Where gluten is found and what gluten is used for?

Gluten is a protein that occurs naturally in wheat, barley, rye and some other cereal grains. These grains have been part of the human diet for thousands of years. Gluten helps bread dough to rise, and improves the texture of bread and other grain products such as pasta, noodles, biscuits, breakfast cereal and many others.

Gluten is also hidden in many other food ingredients, even if they’re not made from cereals that naturally contain this protein. Products that commonly contain hidden gluten include sauces, marinades, gravies, processed meats, vegetarian meat alternatives, and spices. Other sources of hidden gluten include products manufactured on equipment that also processes gluten-containing foods, and certain ingredients used to produce dietary supplements.

The wide spectrum of gluten sensitivities

Unfortunately for some of us, approximately one in 13 individuals suffer from some form of gluten sensitivity 1,2. That’s many millions of people affected worldwide. While the problem appears to be more common in people from European backgrounds, it’s also found in South Asia, the Middle East and some parts of Africa. People of all ages can be affected, but women are more likely than men to report being sensitive to gluten.

The symptoms of gluten sensitivities range from mild digestive problems to seriously debilitating cramps, bloating, diarrhoea, fatigue, headaches to skin eczema and rashes. Not surprisingly, people who have gluten sensitivity typically experience lower quality of life.

When we eat foods that contain gluten, the body’s pancreatic enzymes (pepsin and trypsin) which lay in the stomach and small intestine respectively cannot fully digest the gluten. They can only partly break it down, leaving smaller sections called ‘peptides’. Unfortunately, these smaller peptides cause several problems for people in the spectrum of gluten-sensitivity. They may be directly toxic for intestinal cells, or provoke an autoimmune response that leads to inflammation and bloating, and eventually to intestinal damage.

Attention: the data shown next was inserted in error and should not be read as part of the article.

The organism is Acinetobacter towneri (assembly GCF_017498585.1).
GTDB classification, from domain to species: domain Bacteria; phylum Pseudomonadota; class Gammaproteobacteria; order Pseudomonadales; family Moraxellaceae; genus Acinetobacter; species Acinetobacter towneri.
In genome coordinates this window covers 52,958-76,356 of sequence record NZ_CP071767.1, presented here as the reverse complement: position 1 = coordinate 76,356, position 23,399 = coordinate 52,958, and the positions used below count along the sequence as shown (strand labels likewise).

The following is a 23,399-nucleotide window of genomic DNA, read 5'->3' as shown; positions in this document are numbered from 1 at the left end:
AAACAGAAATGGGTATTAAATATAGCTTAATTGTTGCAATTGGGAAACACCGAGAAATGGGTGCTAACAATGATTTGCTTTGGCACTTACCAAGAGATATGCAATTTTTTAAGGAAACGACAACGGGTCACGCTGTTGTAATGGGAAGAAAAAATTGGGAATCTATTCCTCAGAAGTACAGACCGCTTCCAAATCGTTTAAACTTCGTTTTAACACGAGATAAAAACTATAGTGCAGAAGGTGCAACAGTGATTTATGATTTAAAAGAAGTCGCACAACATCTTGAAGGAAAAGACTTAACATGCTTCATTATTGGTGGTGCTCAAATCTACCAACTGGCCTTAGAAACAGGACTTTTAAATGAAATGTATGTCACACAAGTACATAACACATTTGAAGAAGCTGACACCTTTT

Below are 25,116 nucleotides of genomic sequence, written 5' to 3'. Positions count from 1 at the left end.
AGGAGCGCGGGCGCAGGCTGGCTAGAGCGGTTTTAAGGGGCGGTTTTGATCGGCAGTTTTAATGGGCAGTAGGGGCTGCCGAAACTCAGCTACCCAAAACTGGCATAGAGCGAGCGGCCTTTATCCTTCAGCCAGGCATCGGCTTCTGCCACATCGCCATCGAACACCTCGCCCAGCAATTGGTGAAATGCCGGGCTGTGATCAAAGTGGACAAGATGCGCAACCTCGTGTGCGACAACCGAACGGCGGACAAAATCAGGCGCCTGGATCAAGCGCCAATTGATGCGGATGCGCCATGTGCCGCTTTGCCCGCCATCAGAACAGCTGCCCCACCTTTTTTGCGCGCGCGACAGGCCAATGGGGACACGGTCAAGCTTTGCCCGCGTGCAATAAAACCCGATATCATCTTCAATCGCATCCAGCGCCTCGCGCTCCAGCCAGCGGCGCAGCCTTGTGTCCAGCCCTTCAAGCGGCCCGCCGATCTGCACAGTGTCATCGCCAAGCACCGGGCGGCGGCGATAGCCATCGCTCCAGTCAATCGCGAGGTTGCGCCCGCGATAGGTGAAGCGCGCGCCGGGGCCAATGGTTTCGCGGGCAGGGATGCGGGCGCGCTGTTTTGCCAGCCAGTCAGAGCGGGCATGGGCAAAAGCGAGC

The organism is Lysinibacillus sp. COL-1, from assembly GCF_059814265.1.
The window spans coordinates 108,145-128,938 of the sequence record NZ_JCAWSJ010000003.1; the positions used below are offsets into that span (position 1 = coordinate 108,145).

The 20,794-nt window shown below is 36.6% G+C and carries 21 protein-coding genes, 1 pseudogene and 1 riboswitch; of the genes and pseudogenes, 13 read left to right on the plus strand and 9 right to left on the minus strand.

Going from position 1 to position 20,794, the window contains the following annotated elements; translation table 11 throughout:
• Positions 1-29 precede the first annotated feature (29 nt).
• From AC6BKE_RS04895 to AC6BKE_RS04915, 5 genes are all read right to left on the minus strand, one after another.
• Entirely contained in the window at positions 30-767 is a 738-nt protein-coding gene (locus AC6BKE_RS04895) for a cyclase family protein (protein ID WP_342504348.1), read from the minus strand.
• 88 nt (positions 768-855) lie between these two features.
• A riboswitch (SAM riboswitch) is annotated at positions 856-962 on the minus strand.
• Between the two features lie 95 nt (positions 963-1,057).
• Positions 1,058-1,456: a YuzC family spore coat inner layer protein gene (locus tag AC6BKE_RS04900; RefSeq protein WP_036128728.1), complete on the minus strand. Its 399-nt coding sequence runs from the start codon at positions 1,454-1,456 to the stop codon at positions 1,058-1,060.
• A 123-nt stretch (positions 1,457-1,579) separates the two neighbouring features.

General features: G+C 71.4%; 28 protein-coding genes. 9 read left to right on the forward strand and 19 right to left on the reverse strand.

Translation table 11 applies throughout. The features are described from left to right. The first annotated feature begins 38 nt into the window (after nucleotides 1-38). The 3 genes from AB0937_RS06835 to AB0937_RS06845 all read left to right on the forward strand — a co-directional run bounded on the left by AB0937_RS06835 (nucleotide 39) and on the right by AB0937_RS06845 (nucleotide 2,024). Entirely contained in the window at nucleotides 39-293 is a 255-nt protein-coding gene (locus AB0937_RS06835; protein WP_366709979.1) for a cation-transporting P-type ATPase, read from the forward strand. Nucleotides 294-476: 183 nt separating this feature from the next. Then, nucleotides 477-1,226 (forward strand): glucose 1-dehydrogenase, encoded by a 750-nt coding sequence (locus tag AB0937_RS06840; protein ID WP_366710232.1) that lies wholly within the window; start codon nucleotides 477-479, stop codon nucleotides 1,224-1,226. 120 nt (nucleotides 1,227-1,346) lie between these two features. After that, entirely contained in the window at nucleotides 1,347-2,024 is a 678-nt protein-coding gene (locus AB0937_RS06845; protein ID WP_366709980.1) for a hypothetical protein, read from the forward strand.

Australian scientist Professor Hugh Cornell and his colleagues studied gluten for many years. They showed how gluten is made up of complex peptides that can affect individuals on the spectrum of gluten sensitivities. This important research was followed by the discovery that a very specific papaya (pawpaw) enzyme could break down the gluten peptides. The enzyme, which is found in the latex of the papaya (scientific name Carica papaya), is called caricain.

1- Anderson et al. 2013. A novel serogenetic approach determines the community prevalence of celiac disease and informs improved diagnostic pathways. BMC Med 2013;11:188.
2-CSIRO Food and Health Survey- Australia, December 2010-February 2011

Caricain is a natural enzyme that fights toxic gluten peptides

The milky sap or latex from the unripe papaya fruit contains several unique protein-digesting enzymes, including papain, chymopapain, QCT and caricain. These enzymes are the reason why papaya latex was traditionally used to tenderise meat, and why it’s now used to treat commercial beer, degum natural silk, and in the production of chewing gums.

Professor Cornell analysed how well these papaya latex enzymes could break down the toxic and immunogenic peptides formed when gluten is digested in the human body. He discovered that caricain was the main enzyme in papaya latex responsible for the detoxification of gliadin. Further studies showed that caricain works by cutting the toxic gluten peptides into much smaller fragments. These much smaller fragments can pass through the rest of the human digestive system without causing the symptoms or damage commonly suffered by gluten-sensitive individuals.

How GluteGuard works